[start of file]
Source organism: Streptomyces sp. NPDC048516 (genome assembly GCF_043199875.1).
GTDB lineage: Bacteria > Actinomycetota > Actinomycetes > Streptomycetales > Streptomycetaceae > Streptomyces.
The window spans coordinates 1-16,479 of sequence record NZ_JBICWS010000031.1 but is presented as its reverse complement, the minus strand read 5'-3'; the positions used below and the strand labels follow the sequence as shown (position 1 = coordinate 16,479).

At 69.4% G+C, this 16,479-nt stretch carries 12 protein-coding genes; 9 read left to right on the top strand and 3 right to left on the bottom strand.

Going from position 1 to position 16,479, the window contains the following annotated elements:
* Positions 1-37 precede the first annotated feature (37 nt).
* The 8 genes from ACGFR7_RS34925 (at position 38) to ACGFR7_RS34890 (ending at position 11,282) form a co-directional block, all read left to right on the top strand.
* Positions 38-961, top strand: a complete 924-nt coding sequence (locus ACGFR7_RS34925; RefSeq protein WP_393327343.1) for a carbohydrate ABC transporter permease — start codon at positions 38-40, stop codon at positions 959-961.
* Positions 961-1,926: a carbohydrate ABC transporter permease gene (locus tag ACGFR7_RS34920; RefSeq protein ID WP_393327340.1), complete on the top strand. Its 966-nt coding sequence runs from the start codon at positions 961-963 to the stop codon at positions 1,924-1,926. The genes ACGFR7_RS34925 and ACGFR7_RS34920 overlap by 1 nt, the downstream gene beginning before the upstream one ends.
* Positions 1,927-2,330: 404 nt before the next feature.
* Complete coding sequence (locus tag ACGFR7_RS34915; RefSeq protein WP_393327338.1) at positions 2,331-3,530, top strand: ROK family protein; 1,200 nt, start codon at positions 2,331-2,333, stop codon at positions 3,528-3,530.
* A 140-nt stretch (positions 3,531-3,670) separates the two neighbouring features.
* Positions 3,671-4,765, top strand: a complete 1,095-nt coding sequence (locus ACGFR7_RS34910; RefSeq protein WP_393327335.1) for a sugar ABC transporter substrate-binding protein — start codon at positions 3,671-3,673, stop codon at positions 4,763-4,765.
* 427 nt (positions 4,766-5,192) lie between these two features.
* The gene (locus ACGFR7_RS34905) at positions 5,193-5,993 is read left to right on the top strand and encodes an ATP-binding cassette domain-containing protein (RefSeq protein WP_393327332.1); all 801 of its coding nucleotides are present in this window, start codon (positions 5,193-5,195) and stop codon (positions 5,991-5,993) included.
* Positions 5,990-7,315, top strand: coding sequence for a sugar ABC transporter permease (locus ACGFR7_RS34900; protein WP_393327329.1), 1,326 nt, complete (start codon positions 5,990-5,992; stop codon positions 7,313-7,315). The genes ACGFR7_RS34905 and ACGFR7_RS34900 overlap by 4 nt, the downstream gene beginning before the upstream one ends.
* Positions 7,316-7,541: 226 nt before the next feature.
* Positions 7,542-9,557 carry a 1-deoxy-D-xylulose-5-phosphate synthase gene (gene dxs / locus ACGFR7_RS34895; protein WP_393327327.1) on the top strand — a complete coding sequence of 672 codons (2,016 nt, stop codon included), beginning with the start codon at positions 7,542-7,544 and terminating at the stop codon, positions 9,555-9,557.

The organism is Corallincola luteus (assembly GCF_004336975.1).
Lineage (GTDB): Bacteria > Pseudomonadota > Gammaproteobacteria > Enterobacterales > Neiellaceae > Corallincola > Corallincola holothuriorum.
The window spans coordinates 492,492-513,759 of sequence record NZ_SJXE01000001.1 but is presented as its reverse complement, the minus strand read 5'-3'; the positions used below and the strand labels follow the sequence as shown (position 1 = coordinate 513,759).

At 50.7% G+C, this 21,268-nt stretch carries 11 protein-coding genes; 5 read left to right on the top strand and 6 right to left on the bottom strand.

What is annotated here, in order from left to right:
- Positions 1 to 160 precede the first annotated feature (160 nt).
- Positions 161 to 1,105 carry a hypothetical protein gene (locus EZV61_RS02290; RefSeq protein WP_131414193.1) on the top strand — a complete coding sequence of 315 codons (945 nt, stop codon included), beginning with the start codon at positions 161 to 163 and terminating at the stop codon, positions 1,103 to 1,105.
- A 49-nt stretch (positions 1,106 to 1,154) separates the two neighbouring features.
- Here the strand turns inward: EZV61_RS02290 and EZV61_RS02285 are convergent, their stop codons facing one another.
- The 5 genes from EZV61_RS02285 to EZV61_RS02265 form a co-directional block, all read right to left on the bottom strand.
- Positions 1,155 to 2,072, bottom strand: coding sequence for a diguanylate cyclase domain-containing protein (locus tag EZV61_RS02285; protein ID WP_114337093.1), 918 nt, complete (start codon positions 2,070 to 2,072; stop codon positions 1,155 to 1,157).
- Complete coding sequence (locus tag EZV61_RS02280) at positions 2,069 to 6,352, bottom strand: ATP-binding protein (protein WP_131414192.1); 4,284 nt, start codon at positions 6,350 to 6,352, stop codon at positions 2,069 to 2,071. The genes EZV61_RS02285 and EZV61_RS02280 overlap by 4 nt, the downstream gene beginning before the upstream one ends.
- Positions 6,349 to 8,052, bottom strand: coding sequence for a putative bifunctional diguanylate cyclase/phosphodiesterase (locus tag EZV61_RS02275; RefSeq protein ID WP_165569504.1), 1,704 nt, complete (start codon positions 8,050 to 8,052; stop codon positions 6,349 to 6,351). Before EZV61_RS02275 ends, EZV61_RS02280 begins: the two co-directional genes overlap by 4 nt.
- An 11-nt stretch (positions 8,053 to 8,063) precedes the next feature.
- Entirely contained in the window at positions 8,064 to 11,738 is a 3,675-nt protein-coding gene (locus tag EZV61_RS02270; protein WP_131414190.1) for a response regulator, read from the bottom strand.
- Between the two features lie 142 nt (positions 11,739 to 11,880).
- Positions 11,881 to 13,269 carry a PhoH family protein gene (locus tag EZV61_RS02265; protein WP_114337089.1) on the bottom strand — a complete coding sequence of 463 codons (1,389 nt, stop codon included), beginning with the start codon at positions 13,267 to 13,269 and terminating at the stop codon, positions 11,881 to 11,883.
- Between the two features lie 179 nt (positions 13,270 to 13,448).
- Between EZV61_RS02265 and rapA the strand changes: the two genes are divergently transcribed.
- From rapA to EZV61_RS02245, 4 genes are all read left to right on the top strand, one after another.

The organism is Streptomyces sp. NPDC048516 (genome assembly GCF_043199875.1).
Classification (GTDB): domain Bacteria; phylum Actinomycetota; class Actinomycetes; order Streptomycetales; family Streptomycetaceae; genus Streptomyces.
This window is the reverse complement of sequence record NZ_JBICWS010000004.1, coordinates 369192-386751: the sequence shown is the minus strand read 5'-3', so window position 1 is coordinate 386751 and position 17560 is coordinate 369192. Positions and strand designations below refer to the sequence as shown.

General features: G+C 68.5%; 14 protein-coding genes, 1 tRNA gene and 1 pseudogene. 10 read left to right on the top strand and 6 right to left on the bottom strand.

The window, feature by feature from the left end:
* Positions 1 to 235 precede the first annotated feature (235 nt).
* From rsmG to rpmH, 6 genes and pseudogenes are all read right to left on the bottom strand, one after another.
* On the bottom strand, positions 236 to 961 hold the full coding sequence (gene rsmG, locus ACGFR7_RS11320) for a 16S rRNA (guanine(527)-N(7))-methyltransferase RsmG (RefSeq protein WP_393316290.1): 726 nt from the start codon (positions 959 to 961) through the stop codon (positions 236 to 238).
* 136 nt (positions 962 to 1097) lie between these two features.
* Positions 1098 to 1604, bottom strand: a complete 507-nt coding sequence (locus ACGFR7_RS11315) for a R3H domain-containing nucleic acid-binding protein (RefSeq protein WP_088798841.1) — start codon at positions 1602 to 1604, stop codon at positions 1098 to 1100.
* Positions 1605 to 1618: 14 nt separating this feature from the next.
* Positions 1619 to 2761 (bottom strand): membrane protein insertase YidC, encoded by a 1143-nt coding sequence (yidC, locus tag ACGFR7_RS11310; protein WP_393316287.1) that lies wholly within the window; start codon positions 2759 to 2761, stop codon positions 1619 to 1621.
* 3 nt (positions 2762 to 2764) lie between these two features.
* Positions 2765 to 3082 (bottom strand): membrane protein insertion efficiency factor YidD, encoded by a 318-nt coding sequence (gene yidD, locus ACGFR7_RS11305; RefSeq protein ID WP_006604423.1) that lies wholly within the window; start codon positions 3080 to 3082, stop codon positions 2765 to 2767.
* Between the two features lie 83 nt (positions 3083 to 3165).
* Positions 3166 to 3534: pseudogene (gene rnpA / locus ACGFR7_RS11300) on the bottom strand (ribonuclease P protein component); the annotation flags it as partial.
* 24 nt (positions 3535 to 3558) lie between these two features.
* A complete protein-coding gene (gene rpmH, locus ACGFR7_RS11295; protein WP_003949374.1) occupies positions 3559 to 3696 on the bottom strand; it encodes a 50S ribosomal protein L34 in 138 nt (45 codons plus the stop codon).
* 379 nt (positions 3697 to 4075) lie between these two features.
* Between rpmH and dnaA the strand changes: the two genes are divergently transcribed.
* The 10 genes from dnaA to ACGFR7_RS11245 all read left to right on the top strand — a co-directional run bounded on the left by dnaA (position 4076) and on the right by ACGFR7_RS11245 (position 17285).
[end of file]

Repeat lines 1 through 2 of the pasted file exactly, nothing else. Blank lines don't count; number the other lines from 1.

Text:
Source organism: Streptomyces sp. NPDC048516 (genome assembly GCF_043199875.1).
GTDB lineage: Bacteria > Actinomycetota > Actinomycetes > Streptomycetales > Streptomycetaceae > Streptomyces.